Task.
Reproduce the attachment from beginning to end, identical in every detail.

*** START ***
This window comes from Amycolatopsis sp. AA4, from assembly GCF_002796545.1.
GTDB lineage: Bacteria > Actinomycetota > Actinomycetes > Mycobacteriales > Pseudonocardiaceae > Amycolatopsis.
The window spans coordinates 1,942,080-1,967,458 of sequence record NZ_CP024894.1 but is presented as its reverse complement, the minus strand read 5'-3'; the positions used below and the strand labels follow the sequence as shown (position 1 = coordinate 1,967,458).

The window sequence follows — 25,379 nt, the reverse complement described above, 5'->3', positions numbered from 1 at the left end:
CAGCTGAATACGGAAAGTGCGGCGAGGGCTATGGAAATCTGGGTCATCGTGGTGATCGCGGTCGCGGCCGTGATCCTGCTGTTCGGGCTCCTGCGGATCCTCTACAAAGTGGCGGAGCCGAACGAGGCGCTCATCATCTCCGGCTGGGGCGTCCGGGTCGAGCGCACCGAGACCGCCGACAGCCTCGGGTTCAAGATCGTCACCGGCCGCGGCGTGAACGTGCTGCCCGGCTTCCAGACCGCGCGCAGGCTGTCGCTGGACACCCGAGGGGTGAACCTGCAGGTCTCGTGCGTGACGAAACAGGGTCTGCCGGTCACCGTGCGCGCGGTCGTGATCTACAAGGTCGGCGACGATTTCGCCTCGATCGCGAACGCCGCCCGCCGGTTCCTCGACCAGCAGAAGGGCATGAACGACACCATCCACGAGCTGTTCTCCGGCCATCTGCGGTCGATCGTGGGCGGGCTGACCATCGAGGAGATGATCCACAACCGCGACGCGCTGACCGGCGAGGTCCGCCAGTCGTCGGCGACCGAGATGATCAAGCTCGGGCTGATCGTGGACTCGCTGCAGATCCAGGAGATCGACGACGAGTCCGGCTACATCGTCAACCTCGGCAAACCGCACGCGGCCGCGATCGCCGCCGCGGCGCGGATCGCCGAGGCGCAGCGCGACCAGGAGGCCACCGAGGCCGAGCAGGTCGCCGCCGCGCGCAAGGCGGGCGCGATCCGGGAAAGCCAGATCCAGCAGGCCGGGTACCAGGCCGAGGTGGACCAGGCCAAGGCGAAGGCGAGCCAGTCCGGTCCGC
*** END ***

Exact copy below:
This window comes from Amycolatopsis sp. AA4, from assembly GCF_002796545.1.
GTDB lineage: Bacteria > Actinomycetota > Actinomycetes > Mycobacteriales > Pseudonocardiaceae > Amycolatopsis.
The window spans coordinates 1,942,080-1,967,458 of sequence record NZ_CP024894.1 but is presented as its reverse complement, the minus strand read 5'-3'; the positions used below and the strand labels follow the sequence as shown (position 1 = coordinate 1,967,458).

The window sequence follows — 25,379 nt, the reverse complement described above, 5'->3', positions numbered from 1 at the left end:
CAGCTGAATACGGAAAGTGCGGCGAGGGCTATGGAAATCTGGGTCATCGTGGTGATCGCGGTCGCGGCCGTGATCCTGCTGTTCGGGCTCCTGCGGATCCTCTACAAAGTGGCGGAGCCGAACGAGGCGCTCATCATCTCCGGCTGGGGCGTCCGGGTCGAGCGCACCGAGACCGCCGACAGCCTCGGGTTCAAGATCGTCACCGGCCGCGGCGTGAACGTGCTGCCCGGCTTCCAGACCGCGCGCAGGCTGTCGCTGGACACCCGAGGGGTGAACCTGCAGGTCTCGTGCGTGACGAAACAGGGTCTGCCGGTCACCGTGCGCGCGGTCGTGATCTACAAGGTCGGCGACGATTTCGCCTCGATCGCGAACGCCGCCCGCCGGTTCCTCGACCAGCAGAAGGGCATGAACGACACCATCCACGAGCTGTTCTCCGGCCATCTGCGGTCGATCGTGGGCGGGCTGACCATCGAGGAGATGATCCACAACCGCGACGCGCTGACCGGCGAGGTCCGCCAGTCGTCGGCGACCGAGATGATCAAGCTCGGGCTGATCGTGGACTCGCTGCAGATCCAGGAGATCGACGACGAGTCCGGCTACATCGTCAACCTCGGCAAACCGCACGCGGCCGCGATCGCCGCCGCGGCGCGGATCGCCGAGGCGCAGCGCGACCAGGAGGCCACCGAGGCCGAGCAGGTCGCCGCCGCGCGCAAGGCGGGCGCGATCCGGGAAAGCCAGATCCAGCAGGCCGGGTACCAGGCCGAGGTGGACCAGGCCAAGGCGAAGGCGAGCCAGTCCGGTCCGC